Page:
Brave Baby’s “Forty Bells”
“Forty Bells confidently stands tall on its own musical merit and deserves to be heard all the way through.” -CBCameron Barham
out of 10
January 15, 2013
Hearts & Plugs
Have you ever listened to an album and thought, “Who is this? I feel like I have heard this band before”? That was my immediate response to the debut album Forty Bells by Brave Baby, an indie-rock band from Charleston, South Carolina. To be very clear, familiarity does not breed contempt in this case. Brave Baby’s opening salvo is engaging from start to finish regardless of the echoes one may hear in terms of Arcade Fire, The Killers, Matt Pond PA, and even a little Bon Iver and ghost of U2 past. Forty Bells confidently stands tall on its own musical merit and deserves to be heard all the way through.
Brave Baby (formerly known as Wylie) is primarily comprised of Keon Masters (vocals), Wolfgang Zimmerman (percussion, production, and whatever else), Christian Chidester (guitar), and Jordan Hicks (bass guitar) with Stephen Walker (keys) and Adam Eddy (trumpets) rounding out the line-up for this record. The album was recorded in a converted storage unit affectionately called the Space beginning in late 2011. Zimmerman’s brilliant production work grants this album an underlying cohesiveness that holds it together from opening note to final resonance with no areas of significant let down. One particular outstanding element in this regard is how Zimmerman shapes Masters’ vocals on various tracks creating diversity and dynamic that never seems to stray too far or come off as a gimmick. This serves to create texture and beauty which compliments well the various layers of music in each song.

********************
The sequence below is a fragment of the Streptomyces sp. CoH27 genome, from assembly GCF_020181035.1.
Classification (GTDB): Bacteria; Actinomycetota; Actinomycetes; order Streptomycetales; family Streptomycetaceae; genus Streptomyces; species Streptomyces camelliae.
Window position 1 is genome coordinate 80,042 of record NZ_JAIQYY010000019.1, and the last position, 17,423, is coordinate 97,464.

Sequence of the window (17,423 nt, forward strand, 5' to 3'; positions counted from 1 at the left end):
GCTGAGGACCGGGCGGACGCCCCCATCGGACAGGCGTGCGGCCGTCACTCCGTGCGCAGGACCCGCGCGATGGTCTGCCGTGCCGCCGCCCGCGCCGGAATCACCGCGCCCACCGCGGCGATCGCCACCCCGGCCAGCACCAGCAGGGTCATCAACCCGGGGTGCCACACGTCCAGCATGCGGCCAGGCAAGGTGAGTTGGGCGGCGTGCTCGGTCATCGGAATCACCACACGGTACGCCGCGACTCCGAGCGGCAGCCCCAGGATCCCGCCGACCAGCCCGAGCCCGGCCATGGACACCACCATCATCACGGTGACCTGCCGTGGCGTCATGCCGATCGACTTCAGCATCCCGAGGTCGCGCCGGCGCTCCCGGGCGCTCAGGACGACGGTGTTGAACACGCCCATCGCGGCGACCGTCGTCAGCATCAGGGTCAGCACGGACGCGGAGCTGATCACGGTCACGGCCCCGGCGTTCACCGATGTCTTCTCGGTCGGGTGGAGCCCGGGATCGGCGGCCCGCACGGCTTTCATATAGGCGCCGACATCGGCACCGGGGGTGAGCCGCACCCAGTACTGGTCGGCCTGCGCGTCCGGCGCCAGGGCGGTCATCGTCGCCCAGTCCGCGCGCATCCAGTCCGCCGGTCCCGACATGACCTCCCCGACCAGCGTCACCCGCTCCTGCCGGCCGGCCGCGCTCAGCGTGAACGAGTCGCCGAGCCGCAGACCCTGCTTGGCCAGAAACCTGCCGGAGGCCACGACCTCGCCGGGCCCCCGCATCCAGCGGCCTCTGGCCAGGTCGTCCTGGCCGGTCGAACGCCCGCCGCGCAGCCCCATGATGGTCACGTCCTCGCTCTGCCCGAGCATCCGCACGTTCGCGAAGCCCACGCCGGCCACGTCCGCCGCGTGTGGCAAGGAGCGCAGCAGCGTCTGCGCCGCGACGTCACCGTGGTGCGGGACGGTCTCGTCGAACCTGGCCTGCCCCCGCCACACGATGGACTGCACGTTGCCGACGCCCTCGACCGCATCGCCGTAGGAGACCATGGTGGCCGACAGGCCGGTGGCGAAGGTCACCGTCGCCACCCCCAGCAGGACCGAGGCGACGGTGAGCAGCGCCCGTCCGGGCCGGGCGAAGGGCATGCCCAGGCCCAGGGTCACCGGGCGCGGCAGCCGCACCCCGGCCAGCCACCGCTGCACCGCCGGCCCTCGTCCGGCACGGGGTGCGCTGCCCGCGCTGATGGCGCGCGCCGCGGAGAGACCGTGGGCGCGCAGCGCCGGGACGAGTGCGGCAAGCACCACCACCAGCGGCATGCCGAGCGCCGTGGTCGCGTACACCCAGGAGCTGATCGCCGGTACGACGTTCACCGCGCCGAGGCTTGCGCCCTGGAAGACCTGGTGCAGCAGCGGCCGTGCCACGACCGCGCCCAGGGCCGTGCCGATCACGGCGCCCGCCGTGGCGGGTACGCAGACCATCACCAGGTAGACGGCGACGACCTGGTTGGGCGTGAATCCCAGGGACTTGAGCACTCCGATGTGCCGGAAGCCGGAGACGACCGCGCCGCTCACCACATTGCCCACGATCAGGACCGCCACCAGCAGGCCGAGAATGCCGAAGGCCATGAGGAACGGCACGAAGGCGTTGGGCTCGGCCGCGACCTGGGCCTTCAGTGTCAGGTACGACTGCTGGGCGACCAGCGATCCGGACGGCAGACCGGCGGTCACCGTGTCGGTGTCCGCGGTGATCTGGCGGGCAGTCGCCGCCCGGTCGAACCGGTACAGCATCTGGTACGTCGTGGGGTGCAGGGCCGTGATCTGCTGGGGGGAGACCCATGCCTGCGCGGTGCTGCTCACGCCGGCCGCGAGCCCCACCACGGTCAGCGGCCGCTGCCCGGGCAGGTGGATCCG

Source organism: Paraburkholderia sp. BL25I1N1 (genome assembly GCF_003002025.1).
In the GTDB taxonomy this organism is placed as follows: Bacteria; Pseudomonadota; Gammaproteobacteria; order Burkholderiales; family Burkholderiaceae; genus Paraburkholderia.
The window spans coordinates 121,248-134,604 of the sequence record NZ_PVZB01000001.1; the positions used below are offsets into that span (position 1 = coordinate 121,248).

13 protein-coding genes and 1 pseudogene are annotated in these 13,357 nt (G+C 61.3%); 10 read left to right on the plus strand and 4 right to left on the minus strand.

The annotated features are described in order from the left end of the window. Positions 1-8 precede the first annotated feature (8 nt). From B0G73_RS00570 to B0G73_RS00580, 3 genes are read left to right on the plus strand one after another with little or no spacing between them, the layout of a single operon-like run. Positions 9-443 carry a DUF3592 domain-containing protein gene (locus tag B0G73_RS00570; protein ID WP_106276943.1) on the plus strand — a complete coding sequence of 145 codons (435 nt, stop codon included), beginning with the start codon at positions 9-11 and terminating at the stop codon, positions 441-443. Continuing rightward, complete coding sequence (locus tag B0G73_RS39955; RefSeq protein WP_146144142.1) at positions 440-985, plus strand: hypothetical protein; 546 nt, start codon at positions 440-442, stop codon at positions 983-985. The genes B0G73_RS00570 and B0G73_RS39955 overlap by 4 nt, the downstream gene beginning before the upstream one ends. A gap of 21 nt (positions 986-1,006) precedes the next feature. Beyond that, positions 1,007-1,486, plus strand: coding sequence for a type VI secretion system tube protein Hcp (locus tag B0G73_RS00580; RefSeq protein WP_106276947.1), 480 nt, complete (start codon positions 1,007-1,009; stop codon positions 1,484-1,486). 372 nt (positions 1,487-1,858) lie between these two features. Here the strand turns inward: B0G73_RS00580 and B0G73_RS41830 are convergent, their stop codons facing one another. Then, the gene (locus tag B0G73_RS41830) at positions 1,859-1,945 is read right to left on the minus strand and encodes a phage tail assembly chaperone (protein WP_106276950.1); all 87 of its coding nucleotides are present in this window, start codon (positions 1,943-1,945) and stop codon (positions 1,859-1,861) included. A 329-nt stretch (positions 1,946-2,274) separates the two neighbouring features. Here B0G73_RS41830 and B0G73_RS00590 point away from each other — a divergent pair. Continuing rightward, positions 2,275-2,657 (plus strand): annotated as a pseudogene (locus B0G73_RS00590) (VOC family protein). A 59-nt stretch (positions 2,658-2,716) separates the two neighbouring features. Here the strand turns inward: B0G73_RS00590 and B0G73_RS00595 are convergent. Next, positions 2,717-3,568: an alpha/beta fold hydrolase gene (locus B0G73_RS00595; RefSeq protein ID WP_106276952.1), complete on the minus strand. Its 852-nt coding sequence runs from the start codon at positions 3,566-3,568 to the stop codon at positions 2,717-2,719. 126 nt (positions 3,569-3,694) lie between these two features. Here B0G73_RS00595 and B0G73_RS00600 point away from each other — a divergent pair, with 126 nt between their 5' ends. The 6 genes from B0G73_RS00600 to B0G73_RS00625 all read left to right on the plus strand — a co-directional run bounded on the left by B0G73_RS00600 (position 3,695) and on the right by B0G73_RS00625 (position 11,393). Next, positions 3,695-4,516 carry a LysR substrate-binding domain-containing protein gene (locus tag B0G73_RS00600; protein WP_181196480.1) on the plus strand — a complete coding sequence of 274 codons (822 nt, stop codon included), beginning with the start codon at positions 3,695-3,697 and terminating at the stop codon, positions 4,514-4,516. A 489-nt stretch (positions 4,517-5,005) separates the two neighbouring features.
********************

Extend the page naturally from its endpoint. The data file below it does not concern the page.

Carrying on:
Forty Bells opens with “Magic and Fire” which immediately grabs your attention in terms of pace and layers of sound before marching confidently into “Nothing in Return” in which Masters declares confidently that he wants nothing in return for giving up his heart recognizing that, “I guess I’m never gonna love, if I’m never gonna hurt.” The pace slows a bit with “Fourty Bells,” a synth/piano and percussion driven piece that displays Masters vocals and command as the front man. The diversity broadens in the Matt Pond PA-like “Lakeside Trust” and Bon Iver-esque (particularly at the beginning) “Days of Our Youth” with the prophetic challenge, “There’s a sad story growing, But you don’t want to know it do you?.” Both songs manage to transcend the comparisons to the aforementioned bands to carve out their own place in the context of this album. Masters waxes nostalgic on “Grandad” over a plodding synth line with guitar riffs reminiscent of a different era as he recounts a number of memories from his (?) childhood beginning with, “Looking over at the wheels of my stroller, I fell hard on the street, Screaming bloody murder is my first memory, I was scooped up in the arms of an old man, Who was terrified for me, He was my mother’s step father, And I was his buddy.” The nostalgia continues on “Cooper River Night” as echoes of Frankie Valli haunt the end of the song.
Amazingly, Forty Bells does not lose steam as the pace picks back up on the lurking “Living in a Country” and my personal favorite “Foxes and Dogs” which displays the greatest dynamics on the album. The album closes with “Last Gold Rush” and the Gospel-tinged work of beauty entitled “Denmark” which belies description and should just be experienced.
I have no doubt that this will make my best of list at year’s end. I am interested to see how they translate live. They will be playing the Star Bar in Little Five Points in Atlanta on January 31st.